What are the consequences of Platonism? If it is true that material being is bad, then we must, by extension, maintain that the physical body is bad. This introduces a kind of dualism wherein we uphold the goodness of the soul while professing the depravity of the body. In effect, this would mean that we are divided beings at war with our very nature. The aftermath of this bears significant soteriological consequences: for one, it would invalidate any probability of the Incarnation, as a perfect God would not assume the body of a man, let alone and material body. Without the incarnation we have no salvation.  This theory grants no space for the minute distinctions between fallen nature and the total depravity of nature, the latter of which underpins the theology of John Calvin. Furthermore, every aspect of the body incurs a negative classification: this includes the sensitive faculties of the human person (the senses, the emotions, memory, imagination, et al.), as well as the vegetative faculties, namely sexuality. For 2000 years the Church has fought prominently against instances of Platonism, especially in the early heresies of Gnosticism and Arianism. Later effects of Platonic thought impact post-Enlightenment scientific materialism as well as the Puritanical suspicion of the human body and sexuality.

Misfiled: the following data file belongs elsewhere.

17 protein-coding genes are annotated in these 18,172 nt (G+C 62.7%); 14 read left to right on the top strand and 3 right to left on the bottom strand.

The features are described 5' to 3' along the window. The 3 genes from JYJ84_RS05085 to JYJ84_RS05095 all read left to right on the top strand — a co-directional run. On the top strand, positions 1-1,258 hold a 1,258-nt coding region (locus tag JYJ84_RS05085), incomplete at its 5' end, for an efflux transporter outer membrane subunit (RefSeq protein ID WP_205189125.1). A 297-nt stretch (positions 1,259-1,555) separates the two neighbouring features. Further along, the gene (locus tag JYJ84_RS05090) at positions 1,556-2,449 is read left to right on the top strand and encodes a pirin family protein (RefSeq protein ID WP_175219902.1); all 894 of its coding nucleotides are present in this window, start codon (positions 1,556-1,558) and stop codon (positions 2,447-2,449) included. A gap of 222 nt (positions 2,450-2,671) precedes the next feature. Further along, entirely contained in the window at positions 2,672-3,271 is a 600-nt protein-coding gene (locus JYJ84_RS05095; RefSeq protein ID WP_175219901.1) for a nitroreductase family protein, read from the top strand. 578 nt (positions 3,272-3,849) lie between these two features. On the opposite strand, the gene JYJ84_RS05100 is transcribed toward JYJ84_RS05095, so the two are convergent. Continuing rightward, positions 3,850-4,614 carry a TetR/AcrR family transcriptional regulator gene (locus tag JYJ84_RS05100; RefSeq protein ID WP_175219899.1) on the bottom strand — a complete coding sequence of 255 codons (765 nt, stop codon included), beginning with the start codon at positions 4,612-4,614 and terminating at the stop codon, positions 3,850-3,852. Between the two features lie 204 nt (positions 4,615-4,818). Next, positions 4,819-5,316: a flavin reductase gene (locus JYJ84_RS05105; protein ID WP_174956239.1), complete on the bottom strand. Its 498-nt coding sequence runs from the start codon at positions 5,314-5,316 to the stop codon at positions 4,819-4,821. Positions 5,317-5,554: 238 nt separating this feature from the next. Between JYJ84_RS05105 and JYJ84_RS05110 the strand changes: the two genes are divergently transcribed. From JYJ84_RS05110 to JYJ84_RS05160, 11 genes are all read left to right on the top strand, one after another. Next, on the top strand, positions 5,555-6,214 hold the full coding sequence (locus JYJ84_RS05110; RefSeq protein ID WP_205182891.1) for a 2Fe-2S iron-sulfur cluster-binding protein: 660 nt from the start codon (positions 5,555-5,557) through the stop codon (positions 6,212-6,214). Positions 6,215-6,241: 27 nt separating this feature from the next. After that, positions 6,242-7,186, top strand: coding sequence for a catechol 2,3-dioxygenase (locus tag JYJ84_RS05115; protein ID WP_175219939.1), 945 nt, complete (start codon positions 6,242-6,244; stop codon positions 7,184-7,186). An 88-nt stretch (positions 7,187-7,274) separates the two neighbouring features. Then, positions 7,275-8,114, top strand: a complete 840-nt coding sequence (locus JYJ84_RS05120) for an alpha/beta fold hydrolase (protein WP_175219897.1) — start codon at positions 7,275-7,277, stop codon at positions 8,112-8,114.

One thing we ought to seriously ponder as Catholics when we study philosophy is how its truest form generates a deepening of our understanding of God, and likewise how its misapplication ends in heresy.  Just like Platonism, all errors eventually culminate in a denial of Christ. In recent decades the Church has begun to codify a new expression of its theological anthropology in the deposit of John Paul II’s Theology of the Body. Historically, much emphasis was given to the place and prominence of the Blessed Mother in her indispensable role in furnishing Christ with His true human nature, thus insisting on the vitality of the body. The Scholastics heavily applied Aristotelian thought to their methodology, which helped them draw indispensable distinctions in their study of the human person. God has a way of purifying, redeeming, and properly situating all things with grace, and in this case, we see it with the refined application of philosophy in theology, which has positively influenced many of the wonderful theological expression the Church upholds. 

Our Lady Seat of Wisdom, pray for us!